For many budding guitarists, choosing between an acoustic and electric guitar is a significant decision. Once you’ve made your choice, understanding how to hold your instrument is crucial. Today, we’ll delve into the specifics of holding an acoustic guitar and how it compares to its electric counterpart.
The Basics of Holding an Acoustic Guitar:
- Body Position: Due to its larger body, an acoustic requires more space between the player and the instrument, ensuring that the curve of the guitar rests comfortably against your body.
- Arm Placement: Your strumming arm should come over the top of the guitar’s body, allowing your hand to be positioned above the sound hole.
- Leg Position: For a classical posture, rest the guitar on your left leg (for right-handed players). For a casual posture, use your right leg.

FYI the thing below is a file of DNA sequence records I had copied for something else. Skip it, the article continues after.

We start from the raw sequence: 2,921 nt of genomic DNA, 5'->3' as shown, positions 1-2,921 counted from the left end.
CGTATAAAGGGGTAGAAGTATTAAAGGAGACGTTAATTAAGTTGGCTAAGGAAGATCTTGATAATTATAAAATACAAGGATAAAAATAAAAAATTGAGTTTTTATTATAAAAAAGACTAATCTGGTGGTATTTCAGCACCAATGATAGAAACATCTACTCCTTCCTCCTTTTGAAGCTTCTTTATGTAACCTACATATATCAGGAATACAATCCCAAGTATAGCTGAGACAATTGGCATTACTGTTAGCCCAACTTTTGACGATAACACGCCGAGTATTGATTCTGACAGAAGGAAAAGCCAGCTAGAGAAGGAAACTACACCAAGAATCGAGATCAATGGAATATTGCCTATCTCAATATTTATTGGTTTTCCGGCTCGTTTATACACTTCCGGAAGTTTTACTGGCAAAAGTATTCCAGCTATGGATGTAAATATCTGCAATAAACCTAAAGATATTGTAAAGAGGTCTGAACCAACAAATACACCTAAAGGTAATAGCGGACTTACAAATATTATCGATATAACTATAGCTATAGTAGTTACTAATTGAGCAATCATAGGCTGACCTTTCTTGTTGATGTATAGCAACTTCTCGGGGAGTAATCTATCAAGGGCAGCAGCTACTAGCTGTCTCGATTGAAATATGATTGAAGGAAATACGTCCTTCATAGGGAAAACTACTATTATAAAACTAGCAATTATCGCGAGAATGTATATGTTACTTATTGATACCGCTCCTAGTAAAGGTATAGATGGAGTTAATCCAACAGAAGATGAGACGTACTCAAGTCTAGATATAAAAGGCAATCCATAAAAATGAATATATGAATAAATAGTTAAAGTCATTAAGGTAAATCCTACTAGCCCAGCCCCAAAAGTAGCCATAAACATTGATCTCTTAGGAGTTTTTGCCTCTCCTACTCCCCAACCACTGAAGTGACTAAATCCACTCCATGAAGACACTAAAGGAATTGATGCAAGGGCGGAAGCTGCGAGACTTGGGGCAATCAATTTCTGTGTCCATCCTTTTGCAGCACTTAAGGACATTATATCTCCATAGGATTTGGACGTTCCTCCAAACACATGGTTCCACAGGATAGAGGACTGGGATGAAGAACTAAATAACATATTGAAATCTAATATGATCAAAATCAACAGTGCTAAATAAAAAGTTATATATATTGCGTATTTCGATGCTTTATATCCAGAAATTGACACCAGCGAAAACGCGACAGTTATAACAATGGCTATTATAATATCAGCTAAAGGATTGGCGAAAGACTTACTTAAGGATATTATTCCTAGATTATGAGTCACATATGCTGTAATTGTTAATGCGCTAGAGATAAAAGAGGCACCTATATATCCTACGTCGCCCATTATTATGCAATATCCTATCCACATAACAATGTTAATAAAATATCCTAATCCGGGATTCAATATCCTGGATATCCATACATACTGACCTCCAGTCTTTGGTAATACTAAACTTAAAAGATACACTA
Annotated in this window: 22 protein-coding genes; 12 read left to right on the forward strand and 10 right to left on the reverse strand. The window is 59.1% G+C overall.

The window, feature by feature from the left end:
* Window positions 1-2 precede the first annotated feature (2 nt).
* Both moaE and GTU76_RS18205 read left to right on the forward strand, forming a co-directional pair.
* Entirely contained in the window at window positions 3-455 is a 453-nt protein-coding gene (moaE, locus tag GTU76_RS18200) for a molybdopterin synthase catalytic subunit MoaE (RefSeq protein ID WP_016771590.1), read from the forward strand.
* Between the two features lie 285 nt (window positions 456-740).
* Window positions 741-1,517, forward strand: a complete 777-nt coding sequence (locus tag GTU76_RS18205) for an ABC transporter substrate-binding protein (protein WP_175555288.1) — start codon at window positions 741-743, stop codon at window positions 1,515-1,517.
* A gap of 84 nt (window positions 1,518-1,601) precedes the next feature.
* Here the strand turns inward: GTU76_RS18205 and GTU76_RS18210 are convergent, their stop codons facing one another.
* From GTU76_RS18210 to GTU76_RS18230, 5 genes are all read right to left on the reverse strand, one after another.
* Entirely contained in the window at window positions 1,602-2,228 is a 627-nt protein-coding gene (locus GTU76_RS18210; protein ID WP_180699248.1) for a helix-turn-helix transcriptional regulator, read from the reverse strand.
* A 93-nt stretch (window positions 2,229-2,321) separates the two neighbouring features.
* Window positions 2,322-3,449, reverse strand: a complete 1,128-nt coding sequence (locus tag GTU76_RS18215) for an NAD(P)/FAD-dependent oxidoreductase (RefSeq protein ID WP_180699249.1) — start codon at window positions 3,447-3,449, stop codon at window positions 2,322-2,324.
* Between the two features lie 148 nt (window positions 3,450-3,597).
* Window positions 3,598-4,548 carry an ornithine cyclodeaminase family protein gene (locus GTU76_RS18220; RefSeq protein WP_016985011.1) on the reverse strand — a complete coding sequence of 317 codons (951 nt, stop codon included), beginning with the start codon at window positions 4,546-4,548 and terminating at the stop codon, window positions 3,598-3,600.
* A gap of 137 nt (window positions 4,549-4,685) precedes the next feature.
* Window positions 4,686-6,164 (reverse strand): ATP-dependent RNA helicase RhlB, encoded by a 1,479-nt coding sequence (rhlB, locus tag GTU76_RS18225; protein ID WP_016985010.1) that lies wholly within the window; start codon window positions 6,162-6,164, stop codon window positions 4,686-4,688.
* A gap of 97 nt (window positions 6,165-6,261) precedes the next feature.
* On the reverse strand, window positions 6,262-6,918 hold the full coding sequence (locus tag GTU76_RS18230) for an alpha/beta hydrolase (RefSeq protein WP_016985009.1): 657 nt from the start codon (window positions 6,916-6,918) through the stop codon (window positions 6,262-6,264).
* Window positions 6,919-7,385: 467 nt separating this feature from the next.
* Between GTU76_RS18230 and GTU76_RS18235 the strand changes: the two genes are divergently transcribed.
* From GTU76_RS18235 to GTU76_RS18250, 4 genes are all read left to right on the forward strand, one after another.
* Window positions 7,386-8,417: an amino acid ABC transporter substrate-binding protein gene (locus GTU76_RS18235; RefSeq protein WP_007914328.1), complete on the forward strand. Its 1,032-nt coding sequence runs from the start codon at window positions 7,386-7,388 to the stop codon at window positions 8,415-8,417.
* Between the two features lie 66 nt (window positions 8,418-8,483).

Acoustic vs. Electric: Key Differences:
- Size and Weight: Acoustic guitars generally have a broader and deeper body than electric guitars, which can impact the holding position.
- Neck Width: Acoustic guitars often have wider necks, affecting left-hand placement and chord pressing.
- Strumming and Picking: Given the tonal differences, you might find yourself strumming an acoustic more broadly than an electric.
- Elbow and Wrist Position: For both types, keeping a relaxed wrist and elbow ensures smooth playability and reduces the risk of strain.
- Spine Posture: A straight back and aligned neck are essential, regardless of the guitar type, promoting good posture and playing longevity.
- Balance Point: Whether acoustic or electric, the guitar should be balanced, neither tilting towards the headstock nor the body.
Regardless of your guitar choice, understanding the unique characteristics of your instrument sets the foundation for a rewarding playing journey. Interested in more insights, tutorials, and comparisons? Explore our library or delve into our Beginner’s Guitar Course.